The increasing value of a college degree

There is growing chorus of policy makers and pundits questioning the value of a college degree. In their telling we have too many, not too few, college graduates. Don’t believe it!

A new study, The College Advantage: Weathering the Economic Storm, from the the Center on Education and the Workforce at Georgetown University, provides the newest compelling data that those with a college degree do better economically. And that the advantage is growing, not declining. The report is terrific. Worth reading.

For those who want a quick overview of the findings check out this summary New York Time article.

The study looks at job growth by education attainment since the start of the Great Recession. As the report’s Introduction states:

The Great Recession was the longest recession  since World War II and recovery from it has been slow. By early 2012, only about half, 47 percent, of the jobs lost during the recession had been re-gained. Job creation is still insufficient to move the unemployment rate below 8 percent.

The recession hit those with less schooling disproportionately hard—nearly four out of five jobs lost were held by those with no formal education beyond high school. At the other end of the spectrum, workers who had completed a four-year college degree or higher were largely protected against job losses during the recession and some high-education fields even had job gains. The job recovery has only increased the divide between the less-educated and more-educated: More than half of the employment increases have gone to workers with a Bachelor’s degree or better, the rest of the gains to those with some college education or an Associate’s degree. Even in the recovery, workers with only a high school degree or less have continued to lose jobs.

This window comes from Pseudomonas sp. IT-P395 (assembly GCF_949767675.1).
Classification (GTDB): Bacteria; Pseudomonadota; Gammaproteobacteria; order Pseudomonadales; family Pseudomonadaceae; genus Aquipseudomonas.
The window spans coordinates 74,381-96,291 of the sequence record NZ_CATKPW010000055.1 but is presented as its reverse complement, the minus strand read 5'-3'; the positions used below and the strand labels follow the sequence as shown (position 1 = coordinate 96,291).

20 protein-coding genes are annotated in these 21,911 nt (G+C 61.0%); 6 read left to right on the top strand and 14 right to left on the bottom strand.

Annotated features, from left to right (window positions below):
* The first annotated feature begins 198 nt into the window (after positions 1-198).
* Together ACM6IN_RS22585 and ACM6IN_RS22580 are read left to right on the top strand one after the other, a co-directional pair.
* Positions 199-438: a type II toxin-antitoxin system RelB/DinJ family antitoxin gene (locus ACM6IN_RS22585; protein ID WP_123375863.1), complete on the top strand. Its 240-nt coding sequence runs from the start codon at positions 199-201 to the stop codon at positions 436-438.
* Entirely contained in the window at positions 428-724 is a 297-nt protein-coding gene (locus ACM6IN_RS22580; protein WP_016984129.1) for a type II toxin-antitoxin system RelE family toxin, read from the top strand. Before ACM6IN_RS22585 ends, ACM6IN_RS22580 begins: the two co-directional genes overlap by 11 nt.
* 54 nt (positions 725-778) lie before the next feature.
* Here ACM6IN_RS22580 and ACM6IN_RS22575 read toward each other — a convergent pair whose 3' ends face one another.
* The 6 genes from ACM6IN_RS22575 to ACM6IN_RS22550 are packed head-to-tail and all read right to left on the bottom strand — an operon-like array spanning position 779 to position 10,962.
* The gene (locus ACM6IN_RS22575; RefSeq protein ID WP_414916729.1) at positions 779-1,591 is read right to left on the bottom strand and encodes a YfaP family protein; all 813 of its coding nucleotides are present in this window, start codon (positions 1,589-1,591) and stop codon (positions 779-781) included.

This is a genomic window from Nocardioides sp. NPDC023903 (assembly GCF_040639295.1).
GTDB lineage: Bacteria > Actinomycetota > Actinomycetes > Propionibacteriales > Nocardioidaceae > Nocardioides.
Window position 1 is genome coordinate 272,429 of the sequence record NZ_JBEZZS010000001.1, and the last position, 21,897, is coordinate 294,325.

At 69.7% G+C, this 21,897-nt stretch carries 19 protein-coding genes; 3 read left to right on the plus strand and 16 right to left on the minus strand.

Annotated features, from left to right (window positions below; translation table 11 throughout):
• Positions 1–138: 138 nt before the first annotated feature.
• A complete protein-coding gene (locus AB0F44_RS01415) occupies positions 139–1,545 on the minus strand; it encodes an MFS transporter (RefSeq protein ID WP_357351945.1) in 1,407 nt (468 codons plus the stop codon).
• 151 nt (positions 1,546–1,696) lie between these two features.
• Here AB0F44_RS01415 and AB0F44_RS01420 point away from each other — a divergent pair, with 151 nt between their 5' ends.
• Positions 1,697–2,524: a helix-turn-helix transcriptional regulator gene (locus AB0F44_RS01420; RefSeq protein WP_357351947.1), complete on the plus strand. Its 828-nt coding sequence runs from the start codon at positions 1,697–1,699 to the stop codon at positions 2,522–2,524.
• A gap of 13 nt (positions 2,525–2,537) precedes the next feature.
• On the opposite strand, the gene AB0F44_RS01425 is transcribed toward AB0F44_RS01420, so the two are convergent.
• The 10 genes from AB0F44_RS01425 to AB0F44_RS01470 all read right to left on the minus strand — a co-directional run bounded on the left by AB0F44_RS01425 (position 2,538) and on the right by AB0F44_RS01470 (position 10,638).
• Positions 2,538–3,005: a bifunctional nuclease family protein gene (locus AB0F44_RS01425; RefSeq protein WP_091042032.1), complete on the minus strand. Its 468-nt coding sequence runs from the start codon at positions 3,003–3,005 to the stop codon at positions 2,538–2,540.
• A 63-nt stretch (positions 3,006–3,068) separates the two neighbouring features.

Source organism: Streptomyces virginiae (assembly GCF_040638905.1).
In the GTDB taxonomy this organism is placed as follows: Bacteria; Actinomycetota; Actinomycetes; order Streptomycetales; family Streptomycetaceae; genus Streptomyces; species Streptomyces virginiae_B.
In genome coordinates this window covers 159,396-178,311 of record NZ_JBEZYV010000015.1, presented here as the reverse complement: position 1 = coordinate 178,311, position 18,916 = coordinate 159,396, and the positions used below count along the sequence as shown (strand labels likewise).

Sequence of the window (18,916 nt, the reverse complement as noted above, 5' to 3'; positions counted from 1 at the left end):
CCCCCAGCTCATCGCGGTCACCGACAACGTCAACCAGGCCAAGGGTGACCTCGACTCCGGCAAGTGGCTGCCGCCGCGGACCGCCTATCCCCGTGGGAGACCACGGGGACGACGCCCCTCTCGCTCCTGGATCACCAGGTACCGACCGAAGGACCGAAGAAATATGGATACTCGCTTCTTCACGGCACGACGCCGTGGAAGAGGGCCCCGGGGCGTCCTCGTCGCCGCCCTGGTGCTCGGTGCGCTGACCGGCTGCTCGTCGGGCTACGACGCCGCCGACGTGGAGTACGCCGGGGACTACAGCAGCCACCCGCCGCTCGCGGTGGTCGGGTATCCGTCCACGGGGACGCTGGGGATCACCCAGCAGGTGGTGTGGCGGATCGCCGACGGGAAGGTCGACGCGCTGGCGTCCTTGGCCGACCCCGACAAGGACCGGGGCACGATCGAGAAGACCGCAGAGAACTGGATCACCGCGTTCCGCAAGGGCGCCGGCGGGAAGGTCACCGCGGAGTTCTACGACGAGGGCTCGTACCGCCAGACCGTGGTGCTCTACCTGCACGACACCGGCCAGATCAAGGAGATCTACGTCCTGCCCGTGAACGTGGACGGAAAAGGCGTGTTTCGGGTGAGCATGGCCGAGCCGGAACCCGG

The specific findings:

  • Those with a high school degree or less lost 5.6 million jobs in the Great Recession and lost another 230,000 in the recovery (from January 2010 to February 2012). For the entire period (December 2007 to February 2012) those with a high school diploma or less have seen employment decline 10%.
  • Those with some college or an associates degree lost 1.75 million jobs in the Great Recession and gained 1.6 million in the recovery. For the entire period those with some college or an associates degree have seen employment hold steady.
  • Those with a bachelors degree or more gained 187,000 jobs in the Great Recession and gained 2.0 million jobs in the recovery. For the entire period those with a bachelors degree or have seen employment gains of 5%.

So much for the value of a college degree is declining! The reality is we are almost certainly entering an era of labor shortages in skilled occupations: both technical and professional. Those with college degrees are today, as the data above demonstrates, and almost certainly tomorrow will be in a much better position to compete for employment and higher wages.

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Lou Glazer

Lou Glazer is President and co-founder of Michigan Future, Inc., a non-partisan, non-profit organization. Michigan Future’s mission is to be a source of new ideas on how Michigan can succeed as a world class community in a knowledge-driven economy. Its work is funded by Michigan foundations.